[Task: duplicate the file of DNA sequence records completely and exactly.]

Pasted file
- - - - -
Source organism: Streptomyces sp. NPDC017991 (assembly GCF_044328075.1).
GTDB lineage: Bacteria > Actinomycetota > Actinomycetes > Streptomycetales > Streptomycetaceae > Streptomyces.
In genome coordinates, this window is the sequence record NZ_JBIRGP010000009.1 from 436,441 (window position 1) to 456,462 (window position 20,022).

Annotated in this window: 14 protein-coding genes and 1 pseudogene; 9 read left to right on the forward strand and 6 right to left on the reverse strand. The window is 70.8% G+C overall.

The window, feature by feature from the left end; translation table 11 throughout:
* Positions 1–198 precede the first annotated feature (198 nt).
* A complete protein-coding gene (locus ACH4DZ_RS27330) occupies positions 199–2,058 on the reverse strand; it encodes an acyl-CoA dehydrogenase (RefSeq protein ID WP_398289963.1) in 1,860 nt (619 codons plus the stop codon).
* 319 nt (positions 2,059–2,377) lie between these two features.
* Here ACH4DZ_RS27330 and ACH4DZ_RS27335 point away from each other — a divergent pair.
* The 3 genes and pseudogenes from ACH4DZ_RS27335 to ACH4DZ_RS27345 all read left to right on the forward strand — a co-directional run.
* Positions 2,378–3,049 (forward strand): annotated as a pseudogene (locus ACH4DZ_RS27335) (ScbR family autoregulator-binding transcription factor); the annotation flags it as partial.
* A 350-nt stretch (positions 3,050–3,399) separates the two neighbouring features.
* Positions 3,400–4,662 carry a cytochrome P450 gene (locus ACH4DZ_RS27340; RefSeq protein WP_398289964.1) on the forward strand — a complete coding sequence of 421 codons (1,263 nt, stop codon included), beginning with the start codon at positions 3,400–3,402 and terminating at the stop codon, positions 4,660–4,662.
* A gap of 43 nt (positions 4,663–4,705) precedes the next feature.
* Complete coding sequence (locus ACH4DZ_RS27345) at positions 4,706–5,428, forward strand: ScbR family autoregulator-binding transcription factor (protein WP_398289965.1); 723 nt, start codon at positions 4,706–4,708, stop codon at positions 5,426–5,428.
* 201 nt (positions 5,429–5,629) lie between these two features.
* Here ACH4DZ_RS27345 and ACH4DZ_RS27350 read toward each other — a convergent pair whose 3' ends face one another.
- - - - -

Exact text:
Source organism: Streptomyces sp. NPDC017991 (assembly GCF_044328075.1).
GTDB lineage: Bacteria > Actinomycetota > Actinomycetes > Streptomycetales > Streptomycetaceae > Streptomyces.
In genome coordinates, this window is the sequence record NZ_JBIRGP010000009.1 from 436,441 (window position 1) to 456,462 (window position 20,022).

Annotated in this window: 14 protein-coding genes and 1 pseudogene; 9 read left to right on the forward strand and 6 right to left on the reverse strand. The window is 70.8% G+C overall.

The window, feature by feature from the left end; translation table 11 throughout:
* Positions 1–198 precede the first annotated feature (198 nt).
* A complete protein-coding gene (locus ACH4DZ_RS27330) occupies positions 199–2,058 on the reverse strand; it encodes an acyl-CoA dehydrogenase (RefSeq protein ID WP_398289963.1) in 1,860 nt (619 codons plus the stop codon).
* 319 nt (positions 2,059–2,377) lie between these two features.
* Here ACH4DZ_RS27330 and ACH4DZ_RS27335 point away from each other — a divergent pair.
* The 3 genes and pseudogenes from ACH4DZ_RS27335 to ACH4DZ_RS27345 all read left to right on the forward strand — a co-directional run.
* Positions 2,378–3,049 (forward strand): annotated as a pseudogene (locus ACH4DZ_RS27335) (ScbR family autoregulator-binding transcription factor); the annotation flags it as partial.
* A 350-nt stretch (positions 3,050–3,399) separates the two neighbouring features.
* Positions 3,400–4,662 carry a cytochrome P450 gene (locus ACH4DZ_RS27340; RefSeq protein WP_398289964.1) on the forward strand — a complete coding sequence of 421 codons (1,263 nt, stop codon included), beginning with the start codon at positions 3,400–3,402 and terminating at the stop codon, positions 4,660–4,662.
* A gap of 43 nt (positions 4,663–4,705) precedes the next feature.
* Complete coding sequence (locus ACH4DZ_RS27345) at positions 4,706–5,428, forward strand: ScbR family autoregulator-binding transcription factor (protein WP_398289965.1); 723 nt, start codon at positions 4,706–4,708, stop codon at positions 5,426–5,428.
* 201 nt (positions 5,429–5,629) lie between these two features.
* Here ACH4DZ_RS27345 and ACH4DZ_RS27350 read toward each other — a convergent pair whose 3' ends face one another.